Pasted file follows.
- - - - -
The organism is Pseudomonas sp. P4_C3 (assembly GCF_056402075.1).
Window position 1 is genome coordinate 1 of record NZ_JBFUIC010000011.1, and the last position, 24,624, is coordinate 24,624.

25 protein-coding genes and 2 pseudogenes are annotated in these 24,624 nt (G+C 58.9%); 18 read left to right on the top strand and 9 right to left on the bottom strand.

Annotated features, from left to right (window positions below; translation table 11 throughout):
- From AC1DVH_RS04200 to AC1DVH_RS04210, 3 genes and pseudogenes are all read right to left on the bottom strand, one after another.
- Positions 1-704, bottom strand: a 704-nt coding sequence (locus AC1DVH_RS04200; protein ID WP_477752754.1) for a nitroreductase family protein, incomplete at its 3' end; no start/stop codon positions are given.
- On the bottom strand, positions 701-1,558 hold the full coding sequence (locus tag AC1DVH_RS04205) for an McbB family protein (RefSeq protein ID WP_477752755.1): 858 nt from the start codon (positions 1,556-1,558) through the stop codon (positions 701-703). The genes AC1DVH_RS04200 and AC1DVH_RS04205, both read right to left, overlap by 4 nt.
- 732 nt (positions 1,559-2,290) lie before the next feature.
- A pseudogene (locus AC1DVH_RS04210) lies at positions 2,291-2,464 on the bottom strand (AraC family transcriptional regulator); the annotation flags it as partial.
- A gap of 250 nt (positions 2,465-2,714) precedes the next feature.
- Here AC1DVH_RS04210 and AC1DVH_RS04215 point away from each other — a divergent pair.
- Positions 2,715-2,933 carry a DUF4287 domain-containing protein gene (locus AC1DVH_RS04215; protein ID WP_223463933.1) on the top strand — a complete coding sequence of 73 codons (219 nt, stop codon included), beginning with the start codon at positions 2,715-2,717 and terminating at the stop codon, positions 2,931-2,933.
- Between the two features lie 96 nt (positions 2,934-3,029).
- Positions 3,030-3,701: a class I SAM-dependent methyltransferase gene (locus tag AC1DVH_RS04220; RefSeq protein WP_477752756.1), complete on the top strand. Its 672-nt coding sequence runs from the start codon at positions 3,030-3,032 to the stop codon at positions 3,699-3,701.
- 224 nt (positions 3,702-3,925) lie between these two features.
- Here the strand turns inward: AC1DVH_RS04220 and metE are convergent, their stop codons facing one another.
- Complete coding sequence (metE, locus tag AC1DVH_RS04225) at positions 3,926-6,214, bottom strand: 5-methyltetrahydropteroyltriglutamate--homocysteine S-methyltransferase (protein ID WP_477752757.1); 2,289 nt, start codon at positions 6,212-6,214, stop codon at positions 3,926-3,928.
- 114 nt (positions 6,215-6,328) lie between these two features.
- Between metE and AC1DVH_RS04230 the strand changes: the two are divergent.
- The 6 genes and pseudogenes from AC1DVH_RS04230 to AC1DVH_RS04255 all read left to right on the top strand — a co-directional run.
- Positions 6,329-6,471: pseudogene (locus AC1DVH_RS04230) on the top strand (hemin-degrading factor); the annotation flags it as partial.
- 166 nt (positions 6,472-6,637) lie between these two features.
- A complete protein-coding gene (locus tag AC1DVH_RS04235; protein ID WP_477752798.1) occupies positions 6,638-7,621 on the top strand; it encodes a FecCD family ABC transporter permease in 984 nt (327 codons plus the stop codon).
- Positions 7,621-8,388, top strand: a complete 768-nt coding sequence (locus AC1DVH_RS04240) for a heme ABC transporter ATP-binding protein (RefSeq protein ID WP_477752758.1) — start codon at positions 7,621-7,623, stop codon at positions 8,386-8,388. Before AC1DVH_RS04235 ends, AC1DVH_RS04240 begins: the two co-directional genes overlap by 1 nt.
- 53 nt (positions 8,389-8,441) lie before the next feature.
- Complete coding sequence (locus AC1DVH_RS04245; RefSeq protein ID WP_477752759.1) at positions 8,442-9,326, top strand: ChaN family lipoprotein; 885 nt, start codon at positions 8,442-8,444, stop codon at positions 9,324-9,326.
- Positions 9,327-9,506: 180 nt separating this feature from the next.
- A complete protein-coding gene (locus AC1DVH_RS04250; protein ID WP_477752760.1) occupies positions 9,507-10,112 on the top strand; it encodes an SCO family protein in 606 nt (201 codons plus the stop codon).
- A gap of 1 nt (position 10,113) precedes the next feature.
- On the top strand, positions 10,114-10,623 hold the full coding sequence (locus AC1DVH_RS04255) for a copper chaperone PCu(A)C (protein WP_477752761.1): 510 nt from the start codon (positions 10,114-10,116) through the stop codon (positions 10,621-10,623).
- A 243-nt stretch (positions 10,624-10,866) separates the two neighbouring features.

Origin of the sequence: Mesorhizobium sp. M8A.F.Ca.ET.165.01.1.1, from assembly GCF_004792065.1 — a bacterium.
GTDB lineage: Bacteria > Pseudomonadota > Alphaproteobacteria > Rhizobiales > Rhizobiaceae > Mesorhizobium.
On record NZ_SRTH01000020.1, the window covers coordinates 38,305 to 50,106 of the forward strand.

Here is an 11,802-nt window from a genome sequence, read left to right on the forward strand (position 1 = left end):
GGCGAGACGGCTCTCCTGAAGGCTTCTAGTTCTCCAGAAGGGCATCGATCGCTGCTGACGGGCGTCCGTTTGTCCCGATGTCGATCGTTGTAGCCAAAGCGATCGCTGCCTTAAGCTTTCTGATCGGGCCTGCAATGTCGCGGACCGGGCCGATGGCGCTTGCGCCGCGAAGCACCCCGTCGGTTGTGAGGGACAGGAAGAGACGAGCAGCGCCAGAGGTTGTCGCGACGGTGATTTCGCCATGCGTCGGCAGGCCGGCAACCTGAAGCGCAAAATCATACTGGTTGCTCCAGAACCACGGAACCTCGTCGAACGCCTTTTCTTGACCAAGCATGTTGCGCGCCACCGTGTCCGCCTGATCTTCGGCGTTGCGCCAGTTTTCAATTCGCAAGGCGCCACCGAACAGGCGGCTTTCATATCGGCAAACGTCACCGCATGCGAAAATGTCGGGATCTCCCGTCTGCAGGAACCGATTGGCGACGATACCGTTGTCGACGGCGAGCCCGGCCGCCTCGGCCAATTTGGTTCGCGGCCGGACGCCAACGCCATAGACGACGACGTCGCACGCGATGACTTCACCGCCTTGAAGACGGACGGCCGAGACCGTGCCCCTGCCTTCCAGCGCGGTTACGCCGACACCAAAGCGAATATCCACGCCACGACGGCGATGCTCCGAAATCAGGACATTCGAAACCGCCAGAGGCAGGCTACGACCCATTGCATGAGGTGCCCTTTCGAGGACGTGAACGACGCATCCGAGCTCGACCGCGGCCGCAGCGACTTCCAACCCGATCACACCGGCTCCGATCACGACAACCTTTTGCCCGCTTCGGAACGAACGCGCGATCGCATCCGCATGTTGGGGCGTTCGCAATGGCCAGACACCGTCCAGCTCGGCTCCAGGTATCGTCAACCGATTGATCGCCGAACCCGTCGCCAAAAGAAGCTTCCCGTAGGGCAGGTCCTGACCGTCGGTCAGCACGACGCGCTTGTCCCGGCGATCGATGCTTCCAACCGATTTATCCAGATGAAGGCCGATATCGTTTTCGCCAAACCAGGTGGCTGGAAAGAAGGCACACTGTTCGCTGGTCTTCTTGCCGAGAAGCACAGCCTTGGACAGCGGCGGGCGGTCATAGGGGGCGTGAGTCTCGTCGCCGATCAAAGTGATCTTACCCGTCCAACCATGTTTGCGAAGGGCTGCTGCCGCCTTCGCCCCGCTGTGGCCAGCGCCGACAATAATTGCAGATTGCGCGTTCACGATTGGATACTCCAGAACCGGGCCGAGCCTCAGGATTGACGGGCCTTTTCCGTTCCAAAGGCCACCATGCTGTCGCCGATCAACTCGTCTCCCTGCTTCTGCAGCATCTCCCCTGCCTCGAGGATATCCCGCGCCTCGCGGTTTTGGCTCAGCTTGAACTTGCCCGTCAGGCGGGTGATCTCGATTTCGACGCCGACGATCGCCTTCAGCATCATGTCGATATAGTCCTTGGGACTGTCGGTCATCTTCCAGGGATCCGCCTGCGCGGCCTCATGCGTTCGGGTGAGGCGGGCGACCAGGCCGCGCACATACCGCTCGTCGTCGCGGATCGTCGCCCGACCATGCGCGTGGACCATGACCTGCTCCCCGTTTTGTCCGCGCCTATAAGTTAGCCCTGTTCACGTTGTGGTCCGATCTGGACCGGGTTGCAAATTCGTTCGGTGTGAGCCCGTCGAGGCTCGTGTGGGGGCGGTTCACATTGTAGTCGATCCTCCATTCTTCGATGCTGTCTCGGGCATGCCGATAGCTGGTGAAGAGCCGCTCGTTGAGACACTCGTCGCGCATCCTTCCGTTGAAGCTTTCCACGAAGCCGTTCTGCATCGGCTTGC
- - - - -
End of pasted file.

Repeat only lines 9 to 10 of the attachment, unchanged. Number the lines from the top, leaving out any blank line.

- A pseudogene (locus AC1DVH_RS04210) lies at positions 2,291-2,464 on the bottom strand (AraC family transcriptional regulator); the annotation flags it as partial.
- A gap of 250 nt (positions 2,465-2,714) precedes the next feature.